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Introduction to Strategic Intelligence

Introduction to Strategic Intelligence

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Published by: Jorge Humberto Fernandes on Aug 09, 2010
Copyright:Attribution Non-commercial


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GIA White Paper 2/2004Introduction to Strategic IntelligenceStrategic intelligence (SI) is an important tool ininforming and supporting strategic managementactivities in different stages of the strategydevelopment. In short, Strategic Intelligence canbe defined as
“a systematic and continuous processof producing needed intelligence of strategic value inan actionable form to facilitate long-term decision-making” 
. Customers of SI include individualsinvolved in strategic decision-making.From the process perspective, Strategic Intelligencecan be seen as a part of Competitive Intelligence,as it is also a systematic and continuous processwith a purpose to facilitate decision-making withneeded and timely intelligence input delivered inactionable form. The major difference between SIand CI is that SI actions focus strictly on supportingstrategic decision-making by monitoring aspectswith strategic significance. Additionally, a SI timehorizon is broad and the focus is on all significantevents: past, present and future events.In order to practice effective Strategic Intelligencecapable of meeting the needs of strategic
Executive Summary
management and introducing intelligence of strategic value into the decision-making process,certain critical aspects should be considered. Theyinclude:Appointing a strategic level process owner,preferably the VP for Corporate Strategy, and aseasoned SI Manager. It enables integrating thebest available internal senior expertise into theSI process.Knowing and understanding the internal SIcustomers - individuals involved in strategicplanning.Defining the SI priorities and properlycommunicating them (critical strategic themes,key players to be analyzed, early warningthemes).Designing and producing SI products that servecustomers’ content needs and communicationneeds.Building a network of Strategic Intelligencecontributors, both internal and external.
GIA White Paper 2/2004Introduction to Strategic IntelligenceThis paper focuses on the relationship betweenStrategic Intelligence and strategy. The aim isto provide readers with a definition of 
Strategic  Intelligence (SI)
and explain the role of intelligencein formulating and implementing strategy.The role of Intelligence in strategy formulation isa critical one, especially now, given the quicklychanging business environment. As the paceaccelerates, it becomes more difficult for seniormanagers and decision-makers to adequately
1. Introduction
monitor, interpret, and respond to environmental changes. This is where SI, a systematic processof collecting, analyzing and communicatingactionable strategy-oriented business information,can serve as input in strategic decision-making.The paper begins with a discussion on strategyand attempts to define for readers the concept of Strategic Intelligence (SI).
Strategic Intelligenceas a part of Strategy Development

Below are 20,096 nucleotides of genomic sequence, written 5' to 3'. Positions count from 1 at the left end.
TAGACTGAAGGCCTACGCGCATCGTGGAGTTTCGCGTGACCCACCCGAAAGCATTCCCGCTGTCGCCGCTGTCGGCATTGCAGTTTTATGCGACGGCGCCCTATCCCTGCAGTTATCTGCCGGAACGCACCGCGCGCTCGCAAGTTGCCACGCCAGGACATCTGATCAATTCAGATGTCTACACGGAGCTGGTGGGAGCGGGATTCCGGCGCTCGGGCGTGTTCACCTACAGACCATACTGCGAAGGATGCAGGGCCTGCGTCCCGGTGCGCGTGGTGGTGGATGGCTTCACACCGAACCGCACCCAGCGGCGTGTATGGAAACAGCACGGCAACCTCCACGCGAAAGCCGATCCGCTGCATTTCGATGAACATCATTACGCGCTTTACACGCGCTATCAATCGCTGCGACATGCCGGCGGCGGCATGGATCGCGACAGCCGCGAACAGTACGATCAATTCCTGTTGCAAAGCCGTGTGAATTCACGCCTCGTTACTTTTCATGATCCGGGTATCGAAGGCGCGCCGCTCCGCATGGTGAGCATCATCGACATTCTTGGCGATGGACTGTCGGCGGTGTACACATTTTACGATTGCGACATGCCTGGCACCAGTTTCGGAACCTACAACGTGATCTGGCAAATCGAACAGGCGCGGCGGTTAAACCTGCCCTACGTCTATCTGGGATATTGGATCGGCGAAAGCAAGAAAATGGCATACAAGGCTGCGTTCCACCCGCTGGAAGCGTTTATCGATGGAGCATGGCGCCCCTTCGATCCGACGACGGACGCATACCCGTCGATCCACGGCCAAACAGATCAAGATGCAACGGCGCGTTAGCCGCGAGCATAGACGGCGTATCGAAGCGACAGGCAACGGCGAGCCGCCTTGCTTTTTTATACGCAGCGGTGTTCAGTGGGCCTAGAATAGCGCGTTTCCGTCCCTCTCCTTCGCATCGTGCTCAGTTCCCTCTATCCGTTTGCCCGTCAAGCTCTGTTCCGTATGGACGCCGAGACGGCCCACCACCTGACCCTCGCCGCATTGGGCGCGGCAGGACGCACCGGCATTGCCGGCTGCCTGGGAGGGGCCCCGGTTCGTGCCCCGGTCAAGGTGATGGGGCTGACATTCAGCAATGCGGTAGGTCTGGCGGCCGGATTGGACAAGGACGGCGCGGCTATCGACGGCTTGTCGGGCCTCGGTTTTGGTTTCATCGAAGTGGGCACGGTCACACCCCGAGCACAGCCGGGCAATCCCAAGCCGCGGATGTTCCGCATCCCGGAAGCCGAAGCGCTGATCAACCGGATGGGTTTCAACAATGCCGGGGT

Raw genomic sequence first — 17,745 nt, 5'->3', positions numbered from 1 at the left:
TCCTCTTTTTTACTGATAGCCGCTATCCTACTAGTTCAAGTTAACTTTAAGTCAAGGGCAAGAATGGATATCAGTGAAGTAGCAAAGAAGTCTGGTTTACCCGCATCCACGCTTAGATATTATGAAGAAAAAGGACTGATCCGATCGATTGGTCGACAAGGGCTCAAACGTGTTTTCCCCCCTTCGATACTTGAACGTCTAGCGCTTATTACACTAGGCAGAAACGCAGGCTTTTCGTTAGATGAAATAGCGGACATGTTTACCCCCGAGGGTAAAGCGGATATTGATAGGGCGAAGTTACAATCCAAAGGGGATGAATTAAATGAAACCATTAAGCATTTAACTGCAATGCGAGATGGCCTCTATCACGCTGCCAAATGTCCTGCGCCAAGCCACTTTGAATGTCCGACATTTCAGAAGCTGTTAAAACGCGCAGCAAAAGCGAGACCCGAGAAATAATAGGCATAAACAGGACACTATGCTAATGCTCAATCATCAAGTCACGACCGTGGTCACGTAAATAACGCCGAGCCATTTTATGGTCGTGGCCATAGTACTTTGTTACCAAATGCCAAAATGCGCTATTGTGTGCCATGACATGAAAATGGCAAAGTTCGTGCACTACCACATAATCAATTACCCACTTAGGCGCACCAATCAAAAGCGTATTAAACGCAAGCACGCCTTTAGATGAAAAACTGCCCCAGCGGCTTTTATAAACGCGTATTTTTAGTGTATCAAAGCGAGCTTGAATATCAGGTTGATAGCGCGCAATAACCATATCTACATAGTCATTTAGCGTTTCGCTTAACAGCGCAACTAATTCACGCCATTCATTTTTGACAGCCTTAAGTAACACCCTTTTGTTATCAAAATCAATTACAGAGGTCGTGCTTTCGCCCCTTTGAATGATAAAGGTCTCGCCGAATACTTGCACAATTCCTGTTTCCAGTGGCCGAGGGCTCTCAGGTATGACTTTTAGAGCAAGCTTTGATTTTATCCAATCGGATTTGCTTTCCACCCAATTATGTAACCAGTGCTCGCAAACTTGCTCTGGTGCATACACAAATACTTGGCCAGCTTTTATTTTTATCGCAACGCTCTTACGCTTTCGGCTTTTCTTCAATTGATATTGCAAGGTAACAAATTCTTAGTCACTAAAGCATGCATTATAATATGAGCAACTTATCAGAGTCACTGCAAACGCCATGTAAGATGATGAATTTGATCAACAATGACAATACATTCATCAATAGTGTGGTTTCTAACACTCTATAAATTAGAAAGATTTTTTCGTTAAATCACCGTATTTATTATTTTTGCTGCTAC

will then bediscussed followed by some concluding remarks.
2. Strategy
The concept of strategy has been around for aslong as there have been organizations and wars.Inevitably, there has been a huge amount of studies and writings on the subject. Today, thereare different ways of defining strategy and theconcept of strategy can be viewed from manyangles. The aim of this chapter is not to providea clear-cut definition of strategy but to givereaders an overview of strategy which can serve asa framework for studying the relationship betweenStrategic Intelligence, strategy formulation andimplementation.As mentioned earlier the concept of strategy canbe viewed from different angles. Here are some,but by no means all, dimensions that should beincluded in any unified definition of the conceptof strategy. These dimensions can provide aninsight on how thinking strategically can benefitour business.
Some traditional views:
Strategy as a
coherent, unifying and integrative pattern
for decision- making, a blueprint forthe whole organization that indicates theorganization’s future destination.Strategy as a means o
establishing anorganization’s purpose
in terms of its long-term objectives, action plans and priorities forresource allocation; aligning short term actionand resource deployment to be congruent withlonger term objectives.Strategy as a
definition of a firm’s competitivedomain
including defining the businesses a firmis in or intends to be in, segmentation, strategicpositioning and how and where it is going tocompete.Strategy as a
response to external opportunitiesand threats
and to internal strengths andweaknesses; a means of achieving a longrange competitive advantage, and a favorablecompetitive position and adapting to meet thedemands of a changing environment.Strategy as a
logical system
for differentiatingmanagerial tasks at the corporate, businessand functional levels; defining an overall mission and allocating resources with a senseof strategic priorities.Strategy as a
definition of the economic and non-economic contribution
the firm intends tomake to its stakeholders.

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